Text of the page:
Permanent international human rights presence in Somalia


Geneva: UN Rights Council should turn commitment into action in Somalia

The East and Horn of African Human Rights Defenders Project (EHAHRDP) today called on the United Nations Human Rights Council (UNHRC) to ensure that the recognition shown by Council representatives of the gravity of the human rights crisis in Somalia during this Council session is converted into concrete action aimed at ending impunity and establishing a permanent international human rights presence in Somalia.

In his statement to the Council, EHAHRDP Executive Director, Mr Hassan Shire, commended the consensus reached at the Council of the need to prioritise the human rights situation in Somalia but also stressed that the Council must now step up efforts aimed at monitoring the situation on the ground and renew the mandate of the UN Independent Expert on Somalia.

EHAHRDP called on the Council to pay specific attention to the situation of human rights defenders (HRDs). As one of the sole voices speaking out against the ongoing violations on the ground, defenders, and particularly journalists, have paid a high price: they face harassment, intimidation and the continued risk of being victim of targeted killings.

Mr Shire pointed out how the situation of HRDs is closely linked to two other issues requiring immediate attention by the Council: impunity and the absence of a permanent international human rights presence on the ground.

The culture of impunity in Somalia is deeply rooted; it aggravates insecurity, undermines the support of the Somali population for the Transitional Government and weakens any chances of lasting peace. It also undermines the work and protection of human rights defenders: none of the targeted killings of journalists committed in 2009 have of yet been investigated giving more or less free reign to those bent on silencing them” said Mr Shire.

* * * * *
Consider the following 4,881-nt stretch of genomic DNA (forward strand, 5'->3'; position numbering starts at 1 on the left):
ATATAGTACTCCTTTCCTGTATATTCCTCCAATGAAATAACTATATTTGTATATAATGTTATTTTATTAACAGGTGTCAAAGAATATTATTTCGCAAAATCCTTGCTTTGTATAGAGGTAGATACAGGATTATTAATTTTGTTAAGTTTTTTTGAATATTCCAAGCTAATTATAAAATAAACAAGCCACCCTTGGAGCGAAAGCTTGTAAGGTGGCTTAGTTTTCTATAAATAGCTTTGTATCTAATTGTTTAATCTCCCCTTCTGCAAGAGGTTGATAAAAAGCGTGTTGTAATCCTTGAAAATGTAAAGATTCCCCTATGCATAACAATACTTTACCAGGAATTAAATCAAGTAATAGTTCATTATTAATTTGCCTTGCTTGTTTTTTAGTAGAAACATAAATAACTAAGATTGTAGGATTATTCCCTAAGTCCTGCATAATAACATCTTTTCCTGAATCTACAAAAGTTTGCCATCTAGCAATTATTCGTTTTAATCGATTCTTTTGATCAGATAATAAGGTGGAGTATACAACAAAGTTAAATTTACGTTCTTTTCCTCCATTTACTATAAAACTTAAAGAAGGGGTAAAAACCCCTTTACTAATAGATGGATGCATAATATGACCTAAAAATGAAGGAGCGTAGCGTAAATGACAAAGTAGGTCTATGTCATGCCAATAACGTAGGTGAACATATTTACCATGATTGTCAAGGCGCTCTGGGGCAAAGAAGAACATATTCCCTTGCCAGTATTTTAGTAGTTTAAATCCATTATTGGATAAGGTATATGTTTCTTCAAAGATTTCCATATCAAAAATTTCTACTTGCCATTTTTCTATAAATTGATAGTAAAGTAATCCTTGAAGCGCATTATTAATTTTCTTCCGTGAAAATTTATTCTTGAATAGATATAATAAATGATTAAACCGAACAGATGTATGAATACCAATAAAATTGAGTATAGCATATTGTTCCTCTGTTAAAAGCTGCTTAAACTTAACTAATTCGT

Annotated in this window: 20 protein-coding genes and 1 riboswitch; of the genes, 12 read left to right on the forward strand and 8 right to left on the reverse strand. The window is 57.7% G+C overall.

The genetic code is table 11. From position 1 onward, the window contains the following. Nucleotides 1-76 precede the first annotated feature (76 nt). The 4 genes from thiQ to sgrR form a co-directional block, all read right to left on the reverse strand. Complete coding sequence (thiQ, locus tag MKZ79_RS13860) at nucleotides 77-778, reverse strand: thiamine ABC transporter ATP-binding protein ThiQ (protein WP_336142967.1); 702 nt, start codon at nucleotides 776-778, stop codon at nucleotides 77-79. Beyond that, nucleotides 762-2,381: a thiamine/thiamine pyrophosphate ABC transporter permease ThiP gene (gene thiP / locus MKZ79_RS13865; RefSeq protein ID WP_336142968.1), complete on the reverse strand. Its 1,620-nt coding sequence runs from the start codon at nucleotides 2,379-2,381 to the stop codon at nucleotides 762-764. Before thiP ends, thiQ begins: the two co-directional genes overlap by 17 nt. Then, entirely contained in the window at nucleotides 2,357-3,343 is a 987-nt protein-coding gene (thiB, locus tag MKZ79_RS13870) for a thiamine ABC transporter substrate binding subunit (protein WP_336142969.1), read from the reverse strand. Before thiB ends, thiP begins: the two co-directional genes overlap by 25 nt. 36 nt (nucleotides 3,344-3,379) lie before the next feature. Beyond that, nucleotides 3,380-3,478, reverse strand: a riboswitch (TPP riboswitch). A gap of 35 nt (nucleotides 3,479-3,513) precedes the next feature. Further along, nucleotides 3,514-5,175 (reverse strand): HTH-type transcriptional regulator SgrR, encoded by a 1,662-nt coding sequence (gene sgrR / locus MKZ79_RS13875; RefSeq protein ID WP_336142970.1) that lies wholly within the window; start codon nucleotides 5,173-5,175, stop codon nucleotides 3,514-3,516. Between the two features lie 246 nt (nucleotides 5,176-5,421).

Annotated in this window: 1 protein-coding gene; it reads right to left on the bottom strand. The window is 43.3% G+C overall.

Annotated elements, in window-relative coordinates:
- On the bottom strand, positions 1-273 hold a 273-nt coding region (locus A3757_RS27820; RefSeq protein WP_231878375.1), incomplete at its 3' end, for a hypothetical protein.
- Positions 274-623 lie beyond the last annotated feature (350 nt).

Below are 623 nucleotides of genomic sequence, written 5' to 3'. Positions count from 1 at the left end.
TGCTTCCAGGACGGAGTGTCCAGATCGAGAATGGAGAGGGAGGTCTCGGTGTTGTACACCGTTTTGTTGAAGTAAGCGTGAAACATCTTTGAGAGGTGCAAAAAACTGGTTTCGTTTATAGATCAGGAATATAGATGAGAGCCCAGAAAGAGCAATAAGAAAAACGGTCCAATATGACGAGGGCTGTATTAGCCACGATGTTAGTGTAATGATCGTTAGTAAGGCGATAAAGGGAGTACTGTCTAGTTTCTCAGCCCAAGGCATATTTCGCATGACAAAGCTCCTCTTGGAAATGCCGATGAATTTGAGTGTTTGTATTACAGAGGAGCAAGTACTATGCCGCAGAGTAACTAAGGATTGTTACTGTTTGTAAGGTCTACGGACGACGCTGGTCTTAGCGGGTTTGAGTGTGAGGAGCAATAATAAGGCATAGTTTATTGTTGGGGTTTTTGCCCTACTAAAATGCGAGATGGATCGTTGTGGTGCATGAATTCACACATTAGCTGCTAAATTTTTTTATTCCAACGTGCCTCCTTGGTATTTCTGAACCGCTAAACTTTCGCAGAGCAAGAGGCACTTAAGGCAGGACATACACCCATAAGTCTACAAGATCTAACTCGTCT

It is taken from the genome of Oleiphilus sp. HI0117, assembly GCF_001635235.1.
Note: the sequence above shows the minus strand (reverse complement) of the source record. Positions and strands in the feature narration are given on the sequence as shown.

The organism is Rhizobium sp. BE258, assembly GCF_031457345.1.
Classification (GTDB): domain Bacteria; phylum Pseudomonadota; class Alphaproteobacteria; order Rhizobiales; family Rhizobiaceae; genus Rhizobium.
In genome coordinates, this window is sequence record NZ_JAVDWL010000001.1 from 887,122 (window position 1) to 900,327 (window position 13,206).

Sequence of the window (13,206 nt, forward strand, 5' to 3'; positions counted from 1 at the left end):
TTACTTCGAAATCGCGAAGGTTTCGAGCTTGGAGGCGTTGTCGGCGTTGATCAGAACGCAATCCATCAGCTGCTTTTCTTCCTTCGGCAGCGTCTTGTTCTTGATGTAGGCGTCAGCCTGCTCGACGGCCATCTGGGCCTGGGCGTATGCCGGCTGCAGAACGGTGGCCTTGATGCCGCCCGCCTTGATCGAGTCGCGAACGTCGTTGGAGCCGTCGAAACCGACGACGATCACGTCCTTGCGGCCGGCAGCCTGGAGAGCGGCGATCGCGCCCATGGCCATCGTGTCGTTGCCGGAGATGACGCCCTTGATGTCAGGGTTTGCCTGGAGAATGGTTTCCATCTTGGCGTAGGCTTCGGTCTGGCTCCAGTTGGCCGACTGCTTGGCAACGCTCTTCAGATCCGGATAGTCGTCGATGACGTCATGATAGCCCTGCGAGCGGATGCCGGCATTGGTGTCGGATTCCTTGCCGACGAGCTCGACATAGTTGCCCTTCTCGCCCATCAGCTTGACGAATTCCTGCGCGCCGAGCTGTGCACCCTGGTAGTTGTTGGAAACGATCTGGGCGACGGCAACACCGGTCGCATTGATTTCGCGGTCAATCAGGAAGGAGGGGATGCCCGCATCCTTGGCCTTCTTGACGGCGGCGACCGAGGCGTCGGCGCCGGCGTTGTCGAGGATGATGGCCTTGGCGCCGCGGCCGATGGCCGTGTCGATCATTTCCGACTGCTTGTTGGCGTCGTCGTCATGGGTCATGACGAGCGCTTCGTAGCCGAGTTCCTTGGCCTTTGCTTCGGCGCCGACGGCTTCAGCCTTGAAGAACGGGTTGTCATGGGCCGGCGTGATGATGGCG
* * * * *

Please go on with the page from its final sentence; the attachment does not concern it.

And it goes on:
He also stressed the need for the current absence of international monitoring to be dealt with: “It has obscured the true extent of the crisis amongst key actors, deepened the culture of impunity and placed Somali defenders in a very isolated and vulnerable position”.

EHAHRDP’s intervention concluded by calling on the Council to commit to human rights accountability notably by supporting efforts to establish a more permanent international human rights presence on the ground, under the auspices of the Officer of the High Commission for Human Rights (OHCHR) or the UN Political Office for Somalia (UNPOS), and by backing plans to set-up an international commission of inquiry in order to map out of past, present and future violations.

For more information please do not hesitate to contact Ms Hassan Shire Sheikh, Executive Director of EHAHRDP on + 256 772 753 753., Ms Fartuun Adan , Executive Director of Elman Peace and Human Rights Centre on +4122 716 48 48 or Ms Laetitia Bader, Human Rights Officer at EHAHRDP on + 256 775 141 756 or [email protected] (for French speakers).


Human Rights Defender of the month: Kasale Maleton Mwaana

Kasale’s human rights activism precedes his years. The son of pastoralist parents from Ngorongoro district in northern Tanzania, he grew up seeing his parents and entire community having to defend their land and way of life against authorities who thought their lands could be put to better use. Now, at 25, Kasale is already one of the most recognizable advocates of his people’s cause, much to the ire of Tanzanian authorities.
“Our people’s struggle goes back many generations. It started with the pushing out of our forefathers from Serengeti to gazette Serengeti National Park in 1959, and then further evictions from the Ngorongoro crater to gazette the Ngorongoro conservation area in 1975. Since then, every generation has had to resist further evictions. It’s now my generation’s turn,” he says.